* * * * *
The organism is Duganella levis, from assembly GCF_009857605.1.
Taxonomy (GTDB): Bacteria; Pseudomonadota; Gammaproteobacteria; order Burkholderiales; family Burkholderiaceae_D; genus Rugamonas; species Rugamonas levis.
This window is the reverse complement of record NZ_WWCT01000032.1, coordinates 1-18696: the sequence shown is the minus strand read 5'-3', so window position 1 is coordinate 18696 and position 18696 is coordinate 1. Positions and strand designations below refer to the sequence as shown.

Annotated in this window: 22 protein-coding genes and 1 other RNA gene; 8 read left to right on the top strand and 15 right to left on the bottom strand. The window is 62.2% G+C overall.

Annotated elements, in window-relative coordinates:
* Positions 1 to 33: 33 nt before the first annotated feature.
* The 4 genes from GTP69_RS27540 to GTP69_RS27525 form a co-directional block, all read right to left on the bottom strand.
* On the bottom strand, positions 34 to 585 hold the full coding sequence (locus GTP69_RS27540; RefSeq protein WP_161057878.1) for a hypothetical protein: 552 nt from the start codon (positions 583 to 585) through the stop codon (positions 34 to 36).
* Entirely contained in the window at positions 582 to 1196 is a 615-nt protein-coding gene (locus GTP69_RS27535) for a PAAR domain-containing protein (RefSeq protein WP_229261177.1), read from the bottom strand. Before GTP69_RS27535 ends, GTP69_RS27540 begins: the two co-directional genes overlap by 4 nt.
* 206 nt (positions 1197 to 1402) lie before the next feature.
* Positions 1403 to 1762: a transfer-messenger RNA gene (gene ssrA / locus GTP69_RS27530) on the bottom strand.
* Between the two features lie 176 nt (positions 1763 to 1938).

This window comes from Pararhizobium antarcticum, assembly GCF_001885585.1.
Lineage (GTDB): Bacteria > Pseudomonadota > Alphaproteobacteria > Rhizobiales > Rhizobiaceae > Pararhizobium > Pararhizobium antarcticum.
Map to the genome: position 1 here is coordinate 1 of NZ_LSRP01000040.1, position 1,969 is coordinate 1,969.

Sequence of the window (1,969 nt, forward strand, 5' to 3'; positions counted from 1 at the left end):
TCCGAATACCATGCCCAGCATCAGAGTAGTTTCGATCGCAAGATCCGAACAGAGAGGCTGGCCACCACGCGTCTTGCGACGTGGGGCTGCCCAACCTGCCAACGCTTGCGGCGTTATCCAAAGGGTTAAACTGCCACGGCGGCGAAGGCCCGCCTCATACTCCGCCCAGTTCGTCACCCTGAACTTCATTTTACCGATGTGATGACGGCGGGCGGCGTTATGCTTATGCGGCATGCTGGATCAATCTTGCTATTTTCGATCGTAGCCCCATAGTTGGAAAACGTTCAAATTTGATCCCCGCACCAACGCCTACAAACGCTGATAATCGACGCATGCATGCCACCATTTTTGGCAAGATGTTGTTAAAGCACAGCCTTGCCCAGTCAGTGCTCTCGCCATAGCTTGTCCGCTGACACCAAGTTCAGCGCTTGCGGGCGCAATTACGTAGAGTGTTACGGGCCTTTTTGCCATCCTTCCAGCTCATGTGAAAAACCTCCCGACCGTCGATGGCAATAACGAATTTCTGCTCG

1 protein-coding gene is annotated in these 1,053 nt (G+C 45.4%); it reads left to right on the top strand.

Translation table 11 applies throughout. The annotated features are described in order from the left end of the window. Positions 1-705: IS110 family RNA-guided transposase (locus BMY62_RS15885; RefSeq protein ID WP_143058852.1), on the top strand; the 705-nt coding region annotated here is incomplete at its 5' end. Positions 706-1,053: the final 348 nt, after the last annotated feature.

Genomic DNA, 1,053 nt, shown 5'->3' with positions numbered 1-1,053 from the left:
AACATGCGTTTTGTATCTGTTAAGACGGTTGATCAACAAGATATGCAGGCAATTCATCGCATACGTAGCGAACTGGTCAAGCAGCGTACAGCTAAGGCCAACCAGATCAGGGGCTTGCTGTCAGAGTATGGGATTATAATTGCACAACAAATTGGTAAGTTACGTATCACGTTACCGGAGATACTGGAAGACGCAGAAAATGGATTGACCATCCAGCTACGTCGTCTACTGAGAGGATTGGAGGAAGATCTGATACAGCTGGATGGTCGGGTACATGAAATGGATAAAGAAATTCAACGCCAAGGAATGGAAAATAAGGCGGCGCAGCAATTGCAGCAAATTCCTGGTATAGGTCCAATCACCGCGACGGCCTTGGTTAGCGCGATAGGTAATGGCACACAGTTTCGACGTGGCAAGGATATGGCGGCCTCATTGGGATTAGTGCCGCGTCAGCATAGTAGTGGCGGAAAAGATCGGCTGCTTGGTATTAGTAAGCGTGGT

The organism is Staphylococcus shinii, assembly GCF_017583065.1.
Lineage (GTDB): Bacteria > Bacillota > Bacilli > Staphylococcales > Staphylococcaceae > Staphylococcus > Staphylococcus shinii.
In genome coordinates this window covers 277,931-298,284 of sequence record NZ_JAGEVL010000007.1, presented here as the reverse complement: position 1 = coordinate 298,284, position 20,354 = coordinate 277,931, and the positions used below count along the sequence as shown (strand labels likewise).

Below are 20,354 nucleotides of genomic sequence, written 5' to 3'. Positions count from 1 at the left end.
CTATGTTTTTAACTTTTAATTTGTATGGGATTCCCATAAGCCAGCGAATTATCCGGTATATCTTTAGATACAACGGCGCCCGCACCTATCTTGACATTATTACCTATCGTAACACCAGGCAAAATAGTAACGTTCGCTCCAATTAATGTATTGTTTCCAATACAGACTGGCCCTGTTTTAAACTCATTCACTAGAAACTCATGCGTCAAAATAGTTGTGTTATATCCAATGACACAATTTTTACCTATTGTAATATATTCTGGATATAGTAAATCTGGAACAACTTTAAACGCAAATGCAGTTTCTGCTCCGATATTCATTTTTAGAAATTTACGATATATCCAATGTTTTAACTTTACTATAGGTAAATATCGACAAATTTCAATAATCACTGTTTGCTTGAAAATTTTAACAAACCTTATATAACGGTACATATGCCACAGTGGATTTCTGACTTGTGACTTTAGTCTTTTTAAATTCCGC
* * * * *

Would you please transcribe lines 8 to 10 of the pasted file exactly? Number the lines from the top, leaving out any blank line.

* On the bottom strand, positions 34 to 585 hold the full coding sequence (locus GTP69_RS27540; RefSeq protein WP_161057878.1) for a hypothetical protein: 552 nt from the start codon (positions 583 to 585) through the stop codon (positions 34 to 36).
* Entirely contained in the window at positions 582 to 1196 is a 615-nt protein-coding gene (locus GTP69_RS27535) for a PAAR domain-containing protein (RefSeq protein WP_229261177.1), read from the bottom strand. Before GTP69_RS27535 ends, GTP69_RS27540 begins: the two co-directional genes overlap by 4 nt.
* 206 nt (positions 1197 to 1402) lie before the next feature.